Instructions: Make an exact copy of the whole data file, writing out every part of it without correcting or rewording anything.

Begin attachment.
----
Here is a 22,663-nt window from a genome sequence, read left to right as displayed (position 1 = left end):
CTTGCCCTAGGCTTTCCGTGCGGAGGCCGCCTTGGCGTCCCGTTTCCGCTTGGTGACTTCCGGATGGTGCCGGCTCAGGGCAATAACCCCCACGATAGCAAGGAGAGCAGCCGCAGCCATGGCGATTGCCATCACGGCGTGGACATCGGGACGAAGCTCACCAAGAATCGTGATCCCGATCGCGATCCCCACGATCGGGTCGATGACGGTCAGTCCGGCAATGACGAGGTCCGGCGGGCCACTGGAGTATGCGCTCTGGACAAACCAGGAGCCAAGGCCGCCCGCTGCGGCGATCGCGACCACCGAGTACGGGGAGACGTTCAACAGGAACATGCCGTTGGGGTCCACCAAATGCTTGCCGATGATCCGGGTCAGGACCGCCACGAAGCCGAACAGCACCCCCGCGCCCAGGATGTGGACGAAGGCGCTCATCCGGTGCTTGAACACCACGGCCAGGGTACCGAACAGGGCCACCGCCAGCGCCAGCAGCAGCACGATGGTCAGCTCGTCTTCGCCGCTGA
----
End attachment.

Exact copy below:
Here is a 22,663-nt window from a genome sequence, read left to right as displayed (position 1 = left end):
CTTGCCCTAGGCTTTCCGTGCGGAGGCCGCCTTGGCGTCCCGTTTCCGCTTGGTGACTTCCGGATGGTGCCGGCTCAGGGCAATAACCCCCACGATAGCAAGGAGAGCAGCCGCAGCCATGGCGATTGCCATCACGGCGTGGACATCGGGACGAAGCTCACCAAGAATCGTGATCCCGATCGCGATCCCCACGATCGGGTCGATGACGGTCAGTCCGGCAATGACGAGGTCCGGCGGGCCACTGGAGTATGCGCTCTGGACAAACCAGGAGCCAAGGCCGCCCGCTGCGGCGATCGCGACCACCGAGTACGGGGAGACGTTCAACAGGAACATGCCGTTGGGGTCCACCAAATGCTTGCCGATGATCCGGGTCAGGACCGCCACGAAGCCGAACAGCACCCCCGCGCCCAGGATGTGGACGAAGGCGCTCATCCGGTGCTTGAACACCACGGCCAGGGTACCGAACAGGGCCACCGCCAGCGCCAGCAGCAGCACGATGGTCAGCTCGTCTTCGCCGCTGA